Serving Flower Mound, TX, and Surrounding Areas
Monday - Saturday
8:00am - 5:00pm
We request that you contact our office 24 hours prior to your appointment. All late cancellations and no-shows will incur a $50 cancellation fee.
Yes. We're happy to accept new patients. We're always excited to provide new and existing patients with cutting-edge dental care. We look forward to meeting you and your child!
Yes. We're happy to offer evening hours and select Saturday appointments for your convenience. Contact our office, and we will find a time that fits your busy schedule.
Absolutely. Please let us know ahead of time if there are any special arrangements your child requires. We're happy to make any needed accommodations.
General and pediatric dentists are trained and qualified to diagnose and treat children's oral health concerns. However, pediatric dentists are specialists who undergo two to three years of training after dental school to learn how to best care for children’s smiles. Moreover, pediatric dentistry practices are designed with children in mind, with entertaining waiting areas and kid-size tools and equipment. Our pediatric dentists are well-equipped to deal with any personality that walks through our doors and know how to make every visit fun and free of stress.
We request that a parent or guardian accompany any patient under 18 during dental visits. It's important to answer your questions, address your concerns, and discuss any findings and treatment plans with you and your child.
According to the American Academy of Pediatrics and the American Dental Association, you should schedule your baby's first dental visit when the first tooth erupts and no later than the first birthday. Caring for your child's oral health right from the start will set the stage for a lifetime of healthy smiles.
If your child has a dental emergency, please give us a call. We'll do everything we can to provide a same-day appointment. If your child needs urgent dental care outside our office hours, please call our emergency number for guidance.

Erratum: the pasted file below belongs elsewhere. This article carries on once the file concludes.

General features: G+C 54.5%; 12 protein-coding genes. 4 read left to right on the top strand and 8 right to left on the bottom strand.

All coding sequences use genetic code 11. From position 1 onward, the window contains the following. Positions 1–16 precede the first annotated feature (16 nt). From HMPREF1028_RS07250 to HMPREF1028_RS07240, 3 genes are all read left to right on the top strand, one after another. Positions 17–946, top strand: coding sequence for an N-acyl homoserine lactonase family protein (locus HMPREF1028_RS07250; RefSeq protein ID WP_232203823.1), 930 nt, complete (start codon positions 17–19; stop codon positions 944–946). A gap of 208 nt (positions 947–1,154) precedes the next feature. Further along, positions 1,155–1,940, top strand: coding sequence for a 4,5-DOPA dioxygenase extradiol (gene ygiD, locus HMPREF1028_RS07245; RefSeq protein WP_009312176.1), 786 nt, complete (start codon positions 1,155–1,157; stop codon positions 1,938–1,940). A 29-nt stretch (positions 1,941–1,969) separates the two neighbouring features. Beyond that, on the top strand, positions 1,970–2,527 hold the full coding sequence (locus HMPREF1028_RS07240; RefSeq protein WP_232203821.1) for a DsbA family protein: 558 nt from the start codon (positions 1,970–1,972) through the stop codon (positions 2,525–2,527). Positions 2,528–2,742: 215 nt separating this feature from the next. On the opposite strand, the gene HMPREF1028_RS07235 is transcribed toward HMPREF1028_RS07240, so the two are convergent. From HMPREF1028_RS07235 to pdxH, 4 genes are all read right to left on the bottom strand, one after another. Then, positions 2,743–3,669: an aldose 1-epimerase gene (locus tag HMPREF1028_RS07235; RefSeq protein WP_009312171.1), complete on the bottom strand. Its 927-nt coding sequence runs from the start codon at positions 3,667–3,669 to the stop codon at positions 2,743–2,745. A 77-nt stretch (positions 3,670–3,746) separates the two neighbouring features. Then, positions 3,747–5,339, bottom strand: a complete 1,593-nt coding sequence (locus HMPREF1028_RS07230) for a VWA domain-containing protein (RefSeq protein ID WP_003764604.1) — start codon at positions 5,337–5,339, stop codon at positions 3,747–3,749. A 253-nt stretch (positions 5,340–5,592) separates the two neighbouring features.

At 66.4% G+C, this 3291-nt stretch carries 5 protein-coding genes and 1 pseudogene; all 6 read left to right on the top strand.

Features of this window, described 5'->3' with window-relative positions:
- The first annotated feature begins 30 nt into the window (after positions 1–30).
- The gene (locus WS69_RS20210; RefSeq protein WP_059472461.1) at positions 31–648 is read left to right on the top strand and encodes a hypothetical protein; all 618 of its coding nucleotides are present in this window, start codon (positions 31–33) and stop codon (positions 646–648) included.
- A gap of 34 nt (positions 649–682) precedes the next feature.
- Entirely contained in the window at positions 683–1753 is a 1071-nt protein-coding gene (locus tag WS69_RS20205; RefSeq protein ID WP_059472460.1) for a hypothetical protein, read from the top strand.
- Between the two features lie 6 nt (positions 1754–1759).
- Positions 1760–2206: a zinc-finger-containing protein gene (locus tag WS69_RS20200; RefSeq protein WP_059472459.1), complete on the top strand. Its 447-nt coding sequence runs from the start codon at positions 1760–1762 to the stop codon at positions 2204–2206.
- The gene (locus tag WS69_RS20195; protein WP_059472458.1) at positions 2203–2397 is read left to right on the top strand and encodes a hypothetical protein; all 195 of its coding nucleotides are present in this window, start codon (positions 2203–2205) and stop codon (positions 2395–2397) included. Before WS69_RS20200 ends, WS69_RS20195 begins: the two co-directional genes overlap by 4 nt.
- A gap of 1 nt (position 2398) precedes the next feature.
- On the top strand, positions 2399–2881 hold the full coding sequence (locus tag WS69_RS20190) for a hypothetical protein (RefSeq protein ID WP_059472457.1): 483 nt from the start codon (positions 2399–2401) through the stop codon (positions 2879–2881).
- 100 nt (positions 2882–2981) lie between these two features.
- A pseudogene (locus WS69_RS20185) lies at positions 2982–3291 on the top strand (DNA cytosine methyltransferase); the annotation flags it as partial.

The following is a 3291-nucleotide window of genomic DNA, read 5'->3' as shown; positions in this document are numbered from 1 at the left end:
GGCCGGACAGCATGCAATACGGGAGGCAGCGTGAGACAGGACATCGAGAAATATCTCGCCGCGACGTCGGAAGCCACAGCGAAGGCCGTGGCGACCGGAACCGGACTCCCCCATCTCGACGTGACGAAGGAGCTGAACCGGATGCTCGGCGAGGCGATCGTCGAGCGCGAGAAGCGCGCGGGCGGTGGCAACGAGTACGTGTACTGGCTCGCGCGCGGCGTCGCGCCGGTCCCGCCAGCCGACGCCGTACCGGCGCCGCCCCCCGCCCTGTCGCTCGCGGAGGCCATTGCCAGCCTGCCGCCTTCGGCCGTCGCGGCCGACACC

A dental emergency is a situation requiring urgent care to relieve severe pain, treat an infection, save a tooth, or control bleeding. We invite you to call us right away if you feel your child requires urgent dental care. However, if your child experiences a life-threatening emergency such as uncontrolled bleeding or a fractured jaw, call 911 or head to your nearest emergency room.
The best way to prepare for your child's first dental appointment is to maintain a positive, upbeat attitude. Your child will pick up on any apprehension or fear you have and react accordingly. Talk to your child enthusiastically about visiting the dentist, and take some time to share pictures of our office and staff on our website. The more excited you are about this important milestone, the more likely your child will follow suit.
First dental visits are typically short and straightforward. We'll take time to get to know you and your child in a happy and friendly environment. Our dentist will evaluate your child's oral health, including teeth placement and health, and any potential problems with the gums and jaw. We will answer your questions, address any concerns, and provide you with information about caring for your child's teeth as they develop.
Children typically require dental exams and cleanings every six months. However, children at a higher risk of dental problems may require more frequent visits. Routine dental checkups enable us to monitor your child's development and rule out problems with the teeth, gums, bite, and jaw.
Regular dental visits allow us to remove plaque and tartar buildup, lowering the risk of tooth decay and cavities. They also reveal dental problems in their earliest stages, when they are easiest to treat. Your child will learn to value good oral health and understand that dental care is an integral component of one’s everyday routine.